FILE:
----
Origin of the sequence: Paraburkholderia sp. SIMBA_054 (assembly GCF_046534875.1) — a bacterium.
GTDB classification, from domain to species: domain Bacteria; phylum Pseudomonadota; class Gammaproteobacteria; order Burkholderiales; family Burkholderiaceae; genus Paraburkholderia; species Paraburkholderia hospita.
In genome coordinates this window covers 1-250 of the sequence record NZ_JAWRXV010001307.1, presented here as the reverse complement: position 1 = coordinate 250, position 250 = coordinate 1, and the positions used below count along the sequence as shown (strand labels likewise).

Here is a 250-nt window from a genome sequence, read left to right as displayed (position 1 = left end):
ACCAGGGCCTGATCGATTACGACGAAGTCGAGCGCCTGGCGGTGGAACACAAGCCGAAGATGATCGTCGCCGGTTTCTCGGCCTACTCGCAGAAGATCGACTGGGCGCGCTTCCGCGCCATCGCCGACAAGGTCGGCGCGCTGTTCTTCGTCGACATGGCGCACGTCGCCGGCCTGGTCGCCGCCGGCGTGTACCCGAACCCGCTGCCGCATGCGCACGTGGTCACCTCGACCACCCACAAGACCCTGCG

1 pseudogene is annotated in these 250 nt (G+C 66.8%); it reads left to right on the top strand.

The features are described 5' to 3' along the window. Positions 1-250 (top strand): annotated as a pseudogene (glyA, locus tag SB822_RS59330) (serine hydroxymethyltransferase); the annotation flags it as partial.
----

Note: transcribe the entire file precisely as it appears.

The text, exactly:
Origin of the sequence: Paraburkholderia sp. SIMBA_054 (assembly GCF_046534875.1) — a bacterium.
GTDB classification, from domain to species: domain Bacteria; phylum Pseudomonadota; class Gammaproteobacteria; order Burkholderiales; family Burkholderiaceae; genus Paraburkholderia; species Paraburkholderia hospita.
In genome coordinates this window covers 1-250 of the sequence record NZ_JAWRXV010001307.1, presented here as the reverse complement: position 1 = coordinate 250, position 250 = coordinate 1, and the positions used below count along the sequence as shown (strand labels likewise).

Here is a 250-nt window from a genome sequence, read left to right as displayed (position 1 = left end):
ACCAGGGCCTGATCGATTACGACGAAGTCGAGCGCCTGGCGGTGGAACACAAGCCGAAGATGATCGTCGCCGGTTTCTCGGCCTACTCGCAGAAGATCGACTGGGCGCGCTTCCGCGCCATCGCCGACAAGGTCGGCGCGCTGTTCTTCGTCGACATGGCGCACGTCGCCGGCCTGGTCGCCGCCGGCGTGTACCCGAACCCGCTGCCGCATGCGCACGTGGTCACCTCGACCACCCACAAGACCCTGCG

1 pseudogene is annotated in these 250 nt (G+C 66.8%); it reads left to right on the top strand.

The features are described 5' to 3' along the window. Positions 1-250 (top strand): annotated as a pseudogene (glyA, locus tag SB822_RS59330) (serine hydroxymethyltransferase); the annotation flags it as partial.